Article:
The Big Year--PPACA in 2014 Individual Mandate Employer Mandate Health Insurance Exchanges Other significant changes: Modified community rating Individual market guaranteed issue Subsides available for qualified individuals purchasing through the exchanges New premium taxes on fully-insured plans Essential benefit requirementss Deductible Limits for Small Businesses
PPACA Exchanges State-based health insurance exchanges Law requires the creation of and American Health Benefit Exchange (AHBE) (for individuals) and Small Business Health Options Program (SHOP) Exchange for small employers up to 100 lives States can combine their individual and small employer exchanges Regional sub-exchanges optional States can choose to expand their exchanges to serve employer groups of 100+ in 2017 Not Optional—If a state doesn’t create one, federal government will Transparent and more standardized benefit packages Offer choice of plans, carriers, networks (comparison shopping) Develop menu of choices based on quality, access, and premium costs Premium tax credits only available for individuals purchasing through an exchange, not those in an employer group
Employer ResponsibilityRequirement Effective starting January 1, 2014 Employer must count all full-time employees and part-time employees – on a full-time equivalent basis – in determining if they have 50 or more employees Certain seasonal workers are not counted in determining if employer has 50 workers Full-time = 30 or more hours per week, determined on a monthly basis Penalties assessed for ―no coverage‖ or coverage that is ―not affordable‖
Summary of Potential Employer Penalties under PPACA, Congressional ResearchService, May 14, 2010
2014 Changes to the WayEmployer Plan Premiums AreCalculated Changes for all fully insured group plans: All guaranteed-issue with no preexisting condition limitations Annual and lifetime limits will be fully prohibited, including for grandfathered plans Size of a small-employer group will be redefined to one to 100 employees (although states may elect to keep the size of a small groups at 50 employees until 2016)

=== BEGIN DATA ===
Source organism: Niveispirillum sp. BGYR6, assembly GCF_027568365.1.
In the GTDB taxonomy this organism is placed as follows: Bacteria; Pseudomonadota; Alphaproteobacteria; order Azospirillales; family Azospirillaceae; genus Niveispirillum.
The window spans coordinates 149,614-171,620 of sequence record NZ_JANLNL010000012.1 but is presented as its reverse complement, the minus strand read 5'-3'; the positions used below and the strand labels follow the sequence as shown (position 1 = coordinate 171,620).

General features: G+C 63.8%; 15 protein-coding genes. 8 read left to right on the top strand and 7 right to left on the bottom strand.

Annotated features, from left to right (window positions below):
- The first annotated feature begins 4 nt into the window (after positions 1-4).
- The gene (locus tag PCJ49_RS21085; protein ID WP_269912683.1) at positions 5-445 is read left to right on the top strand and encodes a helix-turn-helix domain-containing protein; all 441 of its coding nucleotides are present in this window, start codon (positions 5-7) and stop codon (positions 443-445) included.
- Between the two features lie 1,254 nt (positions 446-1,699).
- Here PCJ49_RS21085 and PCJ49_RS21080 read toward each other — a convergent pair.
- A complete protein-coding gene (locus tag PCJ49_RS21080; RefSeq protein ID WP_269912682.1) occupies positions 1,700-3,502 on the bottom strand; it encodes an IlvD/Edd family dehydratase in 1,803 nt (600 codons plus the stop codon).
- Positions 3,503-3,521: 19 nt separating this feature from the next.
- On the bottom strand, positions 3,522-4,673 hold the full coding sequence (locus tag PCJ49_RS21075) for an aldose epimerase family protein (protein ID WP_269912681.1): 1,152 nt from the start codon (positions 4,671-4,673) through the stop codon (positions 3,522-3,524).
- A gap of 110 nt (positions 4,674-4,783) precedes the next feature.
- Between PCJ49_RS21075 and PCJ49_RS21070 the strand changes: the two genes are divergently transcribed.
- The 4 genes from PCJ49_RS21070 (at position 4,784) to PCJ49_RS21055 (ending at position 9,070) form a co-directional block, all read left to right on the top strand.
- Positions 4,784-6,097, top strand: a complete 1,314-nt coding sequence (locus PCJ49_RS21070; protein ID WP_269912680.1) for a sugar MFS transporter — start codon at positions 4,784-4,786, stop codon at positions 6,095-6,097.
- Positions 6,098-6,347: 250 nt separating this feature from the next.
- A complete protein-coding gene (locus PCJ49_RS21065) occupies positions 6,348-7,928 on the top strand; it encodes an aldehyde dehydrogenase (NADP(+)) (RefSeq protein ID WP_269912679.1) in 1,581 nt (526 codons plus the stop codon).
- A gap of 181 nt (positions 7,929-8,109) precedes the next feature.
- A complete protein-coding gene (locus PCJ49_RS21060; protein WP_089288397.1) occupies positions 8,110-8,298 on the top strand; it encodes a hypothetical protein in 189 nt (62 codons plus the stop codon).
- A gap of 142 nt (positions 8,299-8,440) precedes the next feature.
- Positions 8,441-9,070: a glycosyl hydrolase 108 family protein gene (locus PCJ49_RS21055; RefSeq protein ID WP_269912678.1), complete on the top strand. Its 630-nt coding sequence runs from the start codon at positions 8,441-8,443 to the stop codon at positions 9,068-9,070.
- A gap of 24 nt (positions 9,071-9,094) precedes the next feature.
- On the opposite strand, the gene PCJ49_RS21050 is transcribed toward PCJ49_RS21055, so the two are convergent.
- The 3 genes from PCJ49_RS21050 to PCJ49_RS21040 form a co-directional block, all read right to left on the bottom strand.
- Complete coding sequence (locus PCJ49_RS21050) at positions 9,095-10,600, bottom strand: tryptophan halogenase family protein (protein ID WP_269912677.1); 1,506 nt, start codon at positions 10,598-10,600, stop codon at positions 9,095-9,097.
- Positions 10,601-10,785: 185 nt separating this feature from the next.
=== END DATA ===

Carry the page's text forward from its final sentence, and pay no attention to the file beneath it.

2014 Changes to the WayEmployer Plan Premiums AreCalculated Market reforms for fully insured small groups up to 100 employees (and any larger fully insured groups if a state allows groups of 100+ in their exchange): Strict modified community rating standards with premium variations only allowed for age (3:1), tobacco use (1.5:1), family composition and geographic regions Experience rating would be prohibited Wellness discounts will be allowed for group plans under specific circumstances.
Other Employer Plan Reformsin 2014 Employee waiting periods of more than 90 days are prohibited for all plans, including grandfathered plans. Auto enrollment for groups of 200+ presumed to take effect Employer-sponsored wellness program rules for all employer group plans under HIPAA improve and employers can increase the value of workplace wellness incentives up to 30% of premiums, with HHS discretion to increase the incentives to 50% Small businesses prohibited from buying coverage with deductibles in excess of $2000 individual/$4000 family
Other Employer Plan Reformsin 2014 The essential benefit standards for qualified coverage begin. Standard will apply to all fully insured group and individual products to be sold both inside and outside the exchanges. The standards will also used to determine if large employer coverage is sufficient enough relative to the employer responsibility requirements. The essential benefit standards include specific mandated benefits, cost- sharing requirements, out-of-pocket limits and a minimum actuarial value of 60%
PPACA in 2018 Cadillac tax goes into effect for all group plans, including self-insured plans. The tax would be paid by the insurer in the case of a fully insured group or the TPA in a self-insured arrangement, but would be passed on directly to the employer. 40% excise tax on insurers of employer-sponsored health plans with aggregate values that exceed $10,200 for singles and from $27,500 for families takes effect in 2018 Arbitrary numbers and lack of adequate indexing may be problematic
CBO 2019 Estimates of InsuranceCoverageAmong noneldery (under age 65). ‘Exchanges’ include 2% (5M) that CBO counted as ‘Employer.’ Ifexcluding unauthorized immigrants, CBO’s uninsured projection for PPACA would be 6%.